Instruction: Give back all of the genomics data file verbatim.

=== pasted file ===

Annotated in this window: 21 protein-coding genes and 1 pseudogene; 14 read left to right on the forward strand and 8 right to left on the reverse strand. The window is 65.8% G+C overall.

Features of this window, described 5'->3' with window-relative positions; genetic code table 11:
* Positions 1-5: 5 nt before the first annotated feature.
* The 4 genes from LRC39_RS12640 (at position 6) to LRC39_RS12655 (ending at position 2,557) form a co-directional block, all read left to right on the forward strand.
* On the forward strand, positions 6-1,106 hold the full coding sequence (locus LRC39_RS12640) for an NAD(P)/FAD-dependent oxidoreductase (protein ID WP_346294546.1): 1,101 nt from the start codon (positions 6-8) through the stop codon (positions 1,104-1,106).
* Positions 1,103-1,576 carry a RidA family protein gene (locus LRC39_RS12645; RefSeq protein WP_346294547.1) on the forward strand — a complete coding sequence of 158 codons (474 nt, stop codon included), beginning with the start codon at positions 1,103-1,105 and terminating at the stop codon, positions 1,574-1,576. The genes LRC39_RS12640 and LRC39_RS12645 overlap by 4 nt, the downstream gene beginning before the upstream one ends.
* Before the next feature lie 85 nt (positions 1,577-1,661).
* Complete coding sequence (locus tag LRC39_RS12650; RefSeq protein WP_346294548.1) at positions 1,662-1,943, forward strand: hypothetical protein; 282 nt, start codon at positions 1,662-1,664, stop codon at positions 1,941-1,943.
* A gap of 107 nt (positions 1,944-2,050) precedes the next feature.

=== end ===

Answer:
Annotated in this window: 21 protein-coding genes and 1 pseudogene; 14 read left to right on the forward strand and 8 right to left on the reverse strand. The window is 65.8% G+C overall.

Features of this window, described 5'->3' with window-relative positions; genetic code table 11:
* Positions 1-5: 5 nt before the first annotated feature.
* The 4 genes from LRC39_RS12640 (at position 6) to LRC39_RS12655 (ending at position 2,557) form a co-directional block, all read left to right on the forward strand.
* On the forward strand, positions 6-1,106 hold the full coding sequence (locus LRC39_RS12640) for an NAD(P)/FAD-dependent oxidoreductase (protein ID WP_346294546.1): 1,101 nt from the start codon (positions 6-8) through the stop codon (positions 1,104-1,106).
* Positions 1,103-1,576 carry a RidA family protein gene (locus LRC39_RS12645; RefSeq protein WP_346294547.1) on the forward strand — a complete coding sequence of 158 codons (474 nt, stop codon included), beginning with the start codon at positions 1,103-1,105 and terminating at the stop codon, positions 1,574-1,576. The genes LRC39_RS12640 and LRC39_RS12645 overlap by 4 nt, the downstream gene beginning before the upstream one ends.
* Before the next feature lie 85 nt (positions 1,577-1,661).
* Complete coding sequence (locus tag LRC39_RS12650; RefSeq protein WP_346294548.1) at positions 1,662-1,943, forward strand: hypothetical protein; 282 nt, start codon at positions 1,662-1,664, stop codon at positions 1,941-1,943.
* A gap of 107 nt (positions 1,944-2,050) precedes the next feature.